Friends of Florham
Friends of Florham
Friends of Florham was formed in 1990 by Emma Joy Dana, university librarian Dr. James Fraser and a group of friends and university colleagues with the mission of advising and assisting the administration and Board of Trustees of Fairleigh Dickinson University in the care, maintenance, and historic preservation of the Twombly Estate, “Florham”. The Friends believed the buildings, designed by the premier architecture firm, McKim, Mead, and White; the grounds designed by noted landscape architect, Frederick Law Olmsted; and the gardens at the Florham Campus of the University merited preservation efforts. Central to the mission and purpose of the Friends is the related objective of informing the public of the various historical assets the University offers the community at large. To fulfill this combined mission, the Friends continue to offer a wide range of lectures open to the public, and to raise funds through galas, contributions, and grants to preserve this grand historic site.
The board of the Friends of Florham includes members of the public, university alumni, and members of the faculty and administration of the University. Members of the area community, in particular, are actively involved with the work of the Board because they believe in the necessity for historic preservation, and want to ensure that the Mansion and grounds are preserved and/or restored as closely as possible within the natural requirements of a busy university campus. The estate itself is well known outside of the area, and was included in several books by architectural historians and landscape architects as an outstanding example of a period country home in the United States.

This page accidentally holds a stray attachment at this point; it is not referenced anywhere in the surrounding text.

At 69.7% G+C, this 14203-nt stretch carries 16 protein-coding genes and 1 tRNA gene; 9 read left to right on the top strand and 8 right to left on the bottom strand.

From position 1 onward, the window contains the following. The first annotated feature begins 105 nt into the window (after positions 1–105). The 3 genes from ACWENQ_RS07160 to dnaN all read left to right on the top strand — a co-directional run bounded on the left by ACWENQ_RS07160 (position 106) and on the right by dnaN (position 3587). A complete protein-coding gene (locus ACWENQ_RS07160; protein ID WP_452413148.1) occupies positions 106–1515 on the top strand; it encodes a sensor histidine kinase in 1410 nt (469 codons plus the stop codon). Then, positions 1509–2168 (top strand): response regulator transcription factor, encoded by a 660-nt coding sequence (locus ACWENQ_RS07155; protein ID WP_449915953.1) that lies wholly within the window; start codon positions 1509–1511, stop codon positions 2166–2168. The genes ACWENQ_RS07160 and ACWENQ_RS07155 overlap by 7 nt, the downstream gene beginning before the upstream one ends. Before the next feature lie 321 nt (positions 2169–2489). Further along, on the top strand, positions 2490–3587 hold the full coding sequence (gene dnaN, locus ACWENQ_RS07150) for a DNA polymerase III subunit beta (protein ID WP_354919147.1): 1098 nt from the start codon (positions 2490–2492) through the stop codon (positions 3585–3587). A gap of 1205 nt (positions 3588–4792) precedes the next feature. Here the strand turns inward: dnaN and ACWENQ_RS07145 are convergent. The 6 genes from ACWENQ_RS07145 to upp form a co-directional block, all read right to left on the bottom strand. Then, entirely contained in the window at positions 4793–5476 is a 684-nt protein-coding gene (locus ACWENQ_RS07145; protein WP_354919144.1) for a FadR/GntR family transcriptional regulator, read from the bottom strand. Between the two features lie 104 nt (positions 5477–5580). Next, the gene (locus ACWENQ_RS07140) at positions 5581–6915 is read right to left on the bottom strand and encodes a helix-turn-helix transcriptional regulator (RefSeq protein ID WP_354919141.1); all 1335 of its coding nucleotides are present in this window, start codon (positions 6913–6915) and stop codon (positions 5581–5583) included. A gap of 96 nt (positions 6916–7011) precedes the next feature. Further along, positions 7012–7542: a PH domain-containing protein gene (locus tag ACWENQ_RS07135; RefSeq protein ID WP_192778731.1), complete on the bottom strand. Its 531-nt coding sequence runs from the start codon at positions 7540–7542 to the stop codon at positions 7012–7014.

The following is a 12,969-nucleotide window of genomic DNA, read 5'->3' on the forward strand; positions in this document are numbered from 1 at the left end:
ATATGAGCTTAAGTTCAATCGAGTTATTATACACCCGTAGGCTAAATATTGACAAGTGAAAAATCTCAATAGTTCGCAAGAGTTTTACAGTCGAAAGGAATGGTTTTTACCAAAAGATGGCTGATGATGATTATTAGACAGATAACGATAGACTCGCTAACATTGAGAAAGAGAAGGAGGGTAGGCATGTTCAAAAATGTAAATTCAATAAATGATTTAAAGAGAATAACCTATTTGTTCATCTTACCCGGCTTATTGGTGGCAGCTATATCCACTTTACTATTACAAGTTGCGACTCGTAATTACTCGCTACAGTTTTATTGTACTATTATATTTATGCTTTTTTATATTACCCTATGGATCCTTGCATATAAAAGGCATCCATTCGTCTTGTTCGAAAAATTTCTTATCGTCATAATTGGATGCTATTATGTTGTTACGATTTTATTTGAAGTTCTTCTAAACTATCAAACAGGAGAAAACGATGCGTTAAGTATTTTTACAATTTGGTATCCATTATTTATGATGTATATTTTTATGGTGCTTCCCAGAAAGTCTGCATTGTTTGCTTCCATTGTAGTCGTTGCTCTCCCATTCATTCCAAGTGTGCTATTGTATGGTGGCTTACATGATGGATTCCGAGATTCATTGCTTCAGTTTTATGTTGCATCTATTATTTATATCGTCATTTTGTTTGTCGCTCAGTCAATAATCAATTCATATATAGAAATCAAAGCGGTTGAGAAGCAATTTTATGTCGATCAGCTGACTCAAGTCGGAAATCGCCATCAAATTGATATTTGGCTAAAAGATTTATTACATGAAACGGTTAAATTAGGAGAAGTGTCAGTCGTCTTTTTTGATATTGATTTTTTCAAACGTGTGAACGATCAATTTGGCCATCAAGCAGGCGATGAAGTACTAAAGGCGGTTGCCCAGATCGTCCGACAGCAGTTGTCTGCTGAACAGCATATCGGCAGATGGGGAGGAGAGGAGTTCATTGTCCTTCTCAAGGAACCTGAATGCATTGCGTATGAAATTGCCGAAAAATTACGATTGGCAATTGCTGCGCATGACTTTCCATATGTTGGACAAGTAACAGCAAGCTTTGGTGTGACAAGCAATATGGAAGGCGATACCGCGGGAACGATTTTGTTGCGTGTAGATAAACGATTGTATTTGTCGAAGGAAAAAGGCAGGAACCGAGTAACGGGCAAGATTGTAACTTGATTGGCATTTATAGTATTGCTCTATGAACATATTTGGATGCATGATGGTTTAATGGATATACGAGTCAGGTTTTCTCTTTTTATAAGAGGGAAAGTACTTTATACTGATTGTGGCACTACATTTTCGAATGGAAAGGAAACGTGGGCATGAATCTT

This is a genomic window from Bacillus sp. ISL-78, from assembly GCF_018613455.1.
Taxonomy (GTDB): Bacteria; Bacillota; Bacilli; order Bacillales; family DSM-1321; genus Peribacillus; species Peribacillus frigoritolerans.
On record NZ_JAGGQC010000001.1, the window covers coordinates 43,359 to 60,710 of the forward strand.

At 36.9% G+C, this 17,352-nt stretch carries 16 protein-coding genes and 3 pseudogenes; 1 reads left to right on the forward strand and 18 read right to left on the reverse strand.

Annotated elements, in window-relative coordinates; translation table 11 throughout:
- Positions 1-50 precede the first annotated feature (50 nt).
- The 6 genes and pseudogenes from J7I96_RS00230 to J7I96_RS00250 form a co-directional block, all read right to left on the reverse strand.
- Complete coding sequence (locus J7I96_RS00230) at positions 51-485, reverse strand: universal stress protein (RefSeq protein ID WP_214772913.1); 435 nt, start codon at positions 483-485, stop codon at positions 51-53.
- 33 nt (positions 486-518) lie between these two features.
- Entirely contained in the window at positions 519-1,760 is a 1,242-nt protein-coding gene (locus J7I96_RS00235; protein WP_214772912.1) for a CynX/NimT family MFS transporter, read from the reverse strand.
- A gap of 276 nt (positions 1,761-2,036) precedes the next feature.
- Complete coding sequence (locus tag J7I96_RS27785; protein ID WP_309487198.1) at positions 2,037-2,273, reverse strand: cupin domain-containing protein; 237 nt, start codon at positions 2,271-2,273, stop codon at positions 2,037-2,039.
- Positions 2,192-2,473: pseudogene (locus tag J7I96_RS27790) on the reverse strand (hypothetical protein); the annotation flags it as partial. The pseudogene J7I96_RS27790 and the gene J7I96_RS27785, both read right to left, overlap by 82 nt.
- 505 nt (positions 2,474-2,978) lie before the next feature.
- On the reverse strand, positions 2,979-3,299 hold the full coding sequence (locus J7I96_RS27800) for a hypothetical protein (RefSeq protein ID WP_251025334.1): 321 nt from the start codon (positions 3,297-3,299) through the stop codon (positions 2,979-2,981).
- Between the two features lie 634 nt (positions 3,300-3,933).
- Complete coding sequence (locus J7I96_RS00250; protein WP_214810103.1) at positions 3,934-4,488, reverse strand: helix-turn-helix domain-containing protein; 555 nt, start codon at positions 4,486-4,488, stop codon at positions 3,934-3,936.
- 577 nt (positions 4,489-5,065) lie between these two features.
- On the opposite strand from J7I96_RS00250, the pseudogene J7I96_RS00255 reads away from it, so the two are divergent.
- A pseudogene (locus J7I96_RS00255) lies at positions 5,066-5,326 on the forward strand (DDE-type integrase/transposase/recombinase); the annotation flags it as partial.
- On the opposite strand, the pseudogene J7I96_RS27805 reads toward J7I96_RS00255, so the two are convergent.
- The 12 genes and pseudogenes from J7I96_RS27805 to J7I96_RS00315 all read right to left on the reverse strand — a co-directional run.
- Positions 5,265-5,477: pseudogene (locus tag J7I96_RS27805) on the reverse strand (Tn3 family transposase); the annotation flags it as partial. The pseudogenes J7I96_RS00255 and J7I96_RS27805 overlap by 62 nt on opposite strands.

Since its inception, the Friends of Florham have made substantial contributions to the renovations/restoration of the renowned estate, built between 1893 and 1897 for Florence Vanderbilt Twombly and her husband, Hamilton McKown Twombly. The renovations were all made in cooperation with the University, and with the advice and implementation of architects and landscape designers who specialize in historic preservation. The objective of these restorations is always to maintain the authenticity of the original period of the estate, while adhering to the requirements of the University. Some of the major accomplishments of the Friends, to date, include the restoration of Lenfell Hall and renovation of the Great Hall in the Mansion (Hennessy Hall), restoration and reproduction of the magnificent lanterns in the Mansion Courtyard, restoration of the lower fountain garden (known as the Clowney Gardens), and restoration of the Italian gardens to the right of the Mansion. The end results of these restorations/renovations are measurable, allowing the University to entertain national and international guests, attract new students, while continuing the “business” of the University.
Friends of Florham timeline
- 1877 Hamilton Twombly and Vanderbilt heiress Florence Vanderbilt are married in New York City